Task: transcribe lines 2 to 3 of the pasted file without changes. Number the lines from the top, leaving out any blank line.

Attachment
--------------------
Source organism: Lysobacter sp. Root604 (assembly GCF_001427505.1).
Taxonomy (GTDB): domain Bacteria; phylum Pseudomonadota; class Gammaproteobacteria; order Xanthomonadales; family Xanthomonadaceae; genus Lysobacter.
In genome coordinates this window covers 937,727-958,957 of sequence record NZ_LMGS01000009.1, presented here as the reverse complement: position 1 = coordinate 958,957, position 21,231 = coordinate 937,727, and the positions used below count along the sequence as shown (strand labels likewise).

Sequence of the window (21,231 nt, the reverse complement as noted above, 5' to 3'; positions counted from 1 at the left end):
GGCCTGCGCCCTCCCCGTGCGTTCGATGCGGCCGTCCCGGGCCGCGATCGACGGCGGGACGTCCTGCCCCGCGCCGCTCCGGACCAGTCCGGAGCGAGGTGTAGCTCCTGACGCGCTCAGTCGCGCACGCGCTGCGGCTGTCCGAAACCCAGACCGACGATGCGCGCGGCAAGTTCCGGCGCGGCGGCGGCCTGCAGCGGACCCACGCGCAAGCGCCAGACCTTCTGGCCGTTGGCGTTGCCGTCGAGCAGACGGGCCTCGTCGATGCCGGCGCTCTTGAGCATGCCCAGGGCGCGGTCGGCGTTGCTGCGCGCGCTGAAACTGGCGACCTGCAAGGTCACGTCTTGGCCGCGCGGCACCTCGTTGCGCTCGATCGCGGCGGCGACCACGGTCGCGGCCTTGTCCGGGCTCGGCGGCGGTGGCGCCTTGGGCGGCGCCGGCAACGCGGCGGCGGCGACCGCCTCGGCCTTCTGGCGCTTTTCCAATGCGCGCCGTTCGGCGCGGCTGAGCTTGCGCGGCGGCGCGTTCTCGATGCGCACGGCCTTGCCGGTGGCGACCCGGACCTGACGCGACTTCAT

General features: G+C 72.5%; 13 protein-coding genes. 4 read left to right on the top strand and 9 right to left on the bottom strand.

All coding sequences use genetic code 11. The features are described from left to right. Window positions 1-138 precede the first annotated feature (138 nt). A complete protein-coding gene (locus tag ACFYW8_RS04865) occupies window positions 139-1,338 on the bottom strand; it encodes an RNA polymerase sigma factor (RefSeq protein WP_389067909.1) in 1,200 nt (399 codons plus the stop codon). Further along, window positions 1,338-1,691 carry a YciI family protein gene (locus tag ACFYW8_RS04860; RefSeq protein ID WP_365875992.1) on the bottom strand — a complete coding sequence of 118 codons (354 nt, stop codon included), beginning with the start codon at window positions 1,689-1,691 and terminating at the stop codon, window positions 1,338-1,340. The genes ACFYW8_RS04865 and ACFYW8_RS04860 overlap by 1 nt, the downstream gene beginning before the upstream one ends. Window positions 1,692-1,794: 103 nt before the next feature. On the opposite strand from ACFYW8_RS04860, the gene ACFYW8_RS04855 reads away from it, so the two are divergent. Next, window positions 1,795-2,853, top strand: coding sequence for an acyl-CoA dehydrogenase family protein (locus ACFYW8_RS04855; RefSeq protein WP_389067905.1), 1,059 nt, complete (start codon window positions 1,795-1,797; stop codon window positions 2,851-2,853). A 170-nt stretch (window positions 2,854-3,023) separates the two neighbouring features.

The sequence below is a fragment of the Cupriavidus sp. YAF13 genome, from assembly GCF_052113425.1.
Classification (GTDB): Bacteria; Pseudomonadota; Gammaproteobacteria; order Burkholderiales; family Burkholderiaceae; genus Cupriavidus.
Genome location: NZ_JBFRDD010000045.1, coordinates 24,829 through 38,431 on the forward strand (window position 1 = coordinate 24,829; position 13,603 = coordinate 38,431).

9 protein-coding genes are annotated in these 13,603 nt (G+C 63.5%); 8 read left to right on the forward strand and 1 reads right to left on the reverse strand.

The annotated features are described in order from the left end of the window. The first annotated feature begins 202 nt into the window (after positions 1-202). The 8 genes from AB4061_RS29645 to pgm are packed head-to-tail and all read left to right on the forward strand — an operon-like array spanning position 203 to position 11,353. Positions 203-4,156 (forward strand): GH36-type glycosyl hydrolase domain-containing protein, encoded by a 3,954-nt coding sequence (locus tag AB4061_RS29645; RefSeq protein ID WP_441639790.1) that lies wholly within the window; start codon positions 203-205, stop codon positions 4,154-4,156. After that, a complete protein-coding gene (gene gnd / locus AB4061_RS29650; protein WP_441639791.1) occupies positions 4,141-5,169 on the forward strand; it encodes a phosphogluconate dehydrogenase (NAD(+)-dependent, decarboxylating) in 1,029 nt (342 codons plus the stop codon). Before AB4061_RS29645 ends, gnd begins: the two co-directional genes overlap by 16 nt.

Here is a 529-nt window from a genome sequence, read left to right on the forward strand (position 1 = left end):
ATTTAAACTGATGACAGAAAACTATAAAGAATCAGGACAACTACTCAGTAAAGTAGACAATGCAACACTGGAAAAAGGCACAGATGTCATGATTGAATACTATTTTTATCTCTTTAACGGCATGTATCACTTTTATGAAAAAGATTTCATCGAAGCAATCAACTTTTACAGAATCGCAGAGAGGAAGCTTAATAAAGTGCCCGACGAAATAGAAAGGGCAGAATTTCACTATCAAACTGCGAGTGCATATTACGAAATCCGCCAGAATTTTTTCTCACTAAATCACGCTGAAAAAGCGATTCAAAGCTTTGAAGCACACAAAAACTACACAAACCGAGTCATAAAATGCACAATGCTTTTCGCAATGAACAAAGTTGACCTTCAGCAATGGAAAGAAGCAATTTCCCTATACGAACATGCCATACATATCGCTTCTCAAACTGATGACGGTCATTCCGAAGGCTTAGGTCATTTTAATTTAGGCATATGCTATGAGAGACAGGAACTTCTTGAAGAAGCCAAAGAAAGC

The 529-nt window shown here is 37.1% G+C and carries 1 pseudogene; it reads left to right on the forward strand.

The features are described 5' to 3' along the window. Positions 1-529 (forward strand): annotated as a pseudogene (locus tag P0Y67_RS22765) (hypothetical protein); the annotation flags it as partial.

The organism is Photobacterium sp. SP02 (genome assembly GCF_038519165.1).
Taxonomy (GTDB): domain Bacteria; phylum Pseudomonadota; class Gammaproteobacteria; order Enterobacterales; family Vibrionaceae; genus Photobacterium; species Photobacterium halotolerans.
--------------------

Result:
Taxonomy (GTDB): domain Bacteria; phylum Pseudomonadota; class Gammaproteobacteria; order Xanthomonadales; family Xanthomonadaceae; genus Lysobacter.
In genome coordinates this window covers 937,727-958,957 of sequence record NZ_LMGS01000009.1, presented here as the reverse complement: position 1 = coordinate 958,957, position 21,231 = coordinate 937,727, and the positions used below count along the sequence as shown (strand labels likewise).